Vasoactive intestinal peptide (VIP) acts in the intestine, brain, kidneys, lungs, heart, blood vessels, etc. (Cardiovasc Res) and its effects all lead to the same goal: to improve the delivery of blood, glucose and oxygen to the tissues, so it's not a problem if it acts on different tissues simultaneously. Specifically, VIP stimulates thirst, water retention and blood flow through the coronary and pulmonary arteries, dilates bronchi and breaks down glycogen to glucose, among other.
VIP can act via the nerves as a neurotransmitter or via the blood as a hormone:
In research animals and in humans, VIP, administered into the coronary
artery or intravenously, increases the epicardial coronary artery
cross-sectional area, decreases coronary vascular resistance, and
significantly increases coronary artery blood flow. High frequency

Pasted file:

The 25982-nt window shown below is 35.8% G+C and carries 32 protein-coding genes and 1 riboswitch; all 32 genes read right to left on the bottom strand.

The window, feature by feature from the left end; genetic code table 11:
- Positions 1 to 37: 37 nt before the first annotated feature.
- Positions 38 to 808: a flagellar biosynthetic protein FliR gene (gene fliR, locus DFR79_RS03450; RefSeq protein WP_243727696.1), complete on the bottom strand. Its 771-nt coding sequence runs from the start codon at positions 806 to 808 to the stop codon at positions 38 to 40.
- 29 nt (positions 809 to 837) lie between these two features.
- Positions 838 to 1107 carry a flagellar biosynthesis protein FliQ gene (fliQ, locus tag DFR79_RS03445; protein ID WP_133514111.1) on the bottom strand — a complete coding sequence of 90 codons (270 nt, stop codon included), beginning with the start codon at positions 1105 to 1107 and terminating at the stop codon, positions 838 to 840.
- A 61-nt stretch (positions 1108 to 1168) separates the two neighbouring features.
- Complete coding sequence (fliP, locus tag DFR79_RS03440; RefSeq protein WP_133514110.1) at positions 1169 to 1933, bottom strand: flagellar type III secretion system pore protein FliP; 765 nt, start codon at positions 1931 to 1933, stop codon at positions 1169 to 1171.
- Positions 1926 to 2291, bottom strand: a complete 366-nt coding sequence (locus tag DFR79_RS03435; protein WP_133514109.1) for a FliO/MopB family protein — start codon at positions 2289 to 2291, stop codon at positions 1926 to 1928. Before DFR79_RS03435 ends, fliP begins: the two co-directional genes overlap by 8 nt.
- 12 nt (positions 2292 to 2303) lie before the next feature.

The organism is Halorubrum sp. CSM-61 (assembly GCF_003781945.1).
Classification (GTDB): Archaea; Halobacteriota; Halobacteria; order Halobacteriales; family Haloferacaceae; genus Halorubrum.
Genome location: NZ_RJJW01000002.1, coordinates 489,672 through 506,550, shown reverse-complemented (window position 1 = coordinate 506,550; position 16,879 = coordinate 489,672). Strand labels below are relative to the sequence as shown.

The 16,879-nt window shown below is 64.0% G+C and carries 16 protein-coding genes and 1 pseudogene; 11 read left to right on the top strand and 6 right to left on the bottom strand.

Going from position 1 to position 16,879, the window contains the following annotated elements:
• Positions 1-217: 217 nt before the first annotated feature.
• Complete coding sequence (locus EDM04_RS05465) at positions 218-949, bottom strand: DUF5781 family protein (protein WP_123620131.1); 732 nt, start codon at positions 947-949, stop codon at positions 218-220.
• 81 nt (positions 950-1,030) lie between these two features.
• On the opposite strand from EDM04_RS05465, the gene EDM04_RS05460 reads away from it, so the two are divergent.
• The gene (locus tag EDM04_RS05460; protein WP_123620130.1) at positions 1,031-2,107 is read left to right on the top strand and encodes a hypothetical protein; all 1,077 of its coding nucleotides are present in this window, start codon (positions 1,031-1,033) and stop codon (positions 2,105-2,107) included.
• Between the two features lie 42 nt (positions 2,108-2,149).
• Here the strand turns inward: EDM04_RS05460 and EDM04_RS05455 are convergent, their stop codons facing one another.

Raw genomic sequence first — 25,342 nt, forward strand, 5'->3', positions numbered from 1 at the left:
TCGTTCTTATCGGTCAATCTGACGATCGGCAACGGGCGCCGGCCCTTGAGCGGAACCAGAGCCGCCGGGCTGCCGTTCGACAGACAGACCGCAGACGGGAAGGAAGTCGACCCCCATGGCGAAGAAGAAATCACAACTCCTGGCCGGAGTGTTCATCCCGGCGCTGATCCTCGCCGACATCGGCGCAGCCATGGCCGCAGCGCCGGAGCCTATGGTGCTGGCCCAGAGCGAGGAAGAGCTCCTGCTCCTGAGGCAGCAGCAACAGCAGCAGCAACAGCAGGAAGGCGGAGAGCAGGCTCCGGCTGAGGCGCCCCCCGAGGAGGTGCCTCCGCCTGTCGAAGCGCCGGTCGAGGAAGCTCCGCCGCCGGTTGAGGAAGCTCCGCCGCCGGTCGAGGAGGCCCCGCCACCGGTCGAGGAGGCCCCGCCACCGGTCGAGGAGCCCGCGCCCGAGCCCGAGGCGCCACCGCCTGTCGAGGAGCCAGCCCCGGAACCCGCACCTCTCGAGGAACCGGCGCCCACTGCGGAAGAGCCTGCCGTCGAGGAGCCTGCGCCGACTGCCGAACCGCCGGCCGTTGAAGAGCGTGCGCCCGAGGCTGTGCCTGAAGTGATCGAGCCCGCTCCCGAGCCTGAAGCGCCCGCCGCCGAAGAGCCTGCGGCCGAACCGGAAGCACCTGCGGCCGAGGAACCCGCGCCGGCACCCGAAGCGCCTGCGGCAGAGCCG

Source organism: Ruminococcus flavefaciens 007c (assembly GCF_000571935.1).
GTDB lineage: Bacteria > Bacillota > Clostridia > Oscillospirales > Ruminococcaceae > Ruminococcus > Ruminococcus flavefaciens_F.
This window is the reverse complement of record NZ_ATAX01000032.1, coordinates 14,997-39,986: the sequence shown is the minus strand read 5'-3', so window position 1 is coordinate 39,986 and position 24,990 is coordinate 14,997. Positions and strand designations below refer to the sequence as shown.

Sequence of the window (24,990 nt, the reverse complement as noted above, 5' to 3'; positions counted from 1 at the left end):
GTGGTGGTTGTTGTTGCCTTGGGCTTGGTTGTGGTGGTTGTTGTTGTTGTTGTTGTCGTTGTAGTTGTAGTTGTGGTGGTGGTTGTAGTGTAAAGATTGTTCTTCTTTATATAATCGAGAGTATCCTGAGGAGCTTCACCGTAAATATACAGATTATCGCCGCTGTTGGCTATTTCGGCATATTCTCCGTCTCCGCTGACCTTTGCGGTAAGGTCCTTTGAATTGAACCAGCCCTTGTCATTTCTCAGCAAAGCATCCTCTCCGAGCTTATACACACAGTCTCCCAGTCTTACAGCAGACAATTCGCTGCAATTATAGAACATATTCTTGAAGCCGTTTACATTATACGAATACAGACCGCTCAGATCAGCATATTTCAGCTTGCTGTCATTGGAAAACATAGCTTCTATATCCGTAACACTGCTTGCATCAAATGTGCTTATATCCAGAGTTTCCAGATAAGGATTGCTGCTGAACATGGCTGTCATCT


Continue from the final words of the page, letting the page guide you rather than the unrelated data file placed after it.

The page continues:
parasympathetic (vagal) nerve stimulation also releases endogenous VIP
in the coronary vessels and heart and significantly increases coronary
artery blood flow. (Cardiovasc Res)
In humans, VIP stimulates water retention and thirst:
1) VIP stimulates the secretion of renin:
VIP has now been shown to produce an increase in renin release in a
number of species, including humans. (Ann N Y Acad Sci)
The activation of renin-angiotensin-aldosteron system results in water retention.
2) VIP stimulates the secretion of vasopressin (Cardiovascular
Research). Vasopressin stimulates water retention. Since vasopressin (arginin-vasopressin or AVP) is dipsogenic (stimulating thirst):
given the established dipsogenic effect of AVP in the nonpregnant
state... (JCI Insight)
and since VIP stimulates the secretion of vasopressin, VIP is also dipsogenic.
Now, there seems to be some conflict in the studies about VIP being dipsogenic or anti-dipsogenic in rats:
VIP was found to have no effect on drinking when injected centrally
and peripherally in the eel, although it is dipsogenic in the rat
after central injection. (ResearchGate)
Intracerebroventricular administration of vasoactive intestinal
peptide strongly inhibited drinking in rats deprived of water...
Not to go in the details, but there may be different circumstances, for example, the level of dehydration, in which VIP can act differently...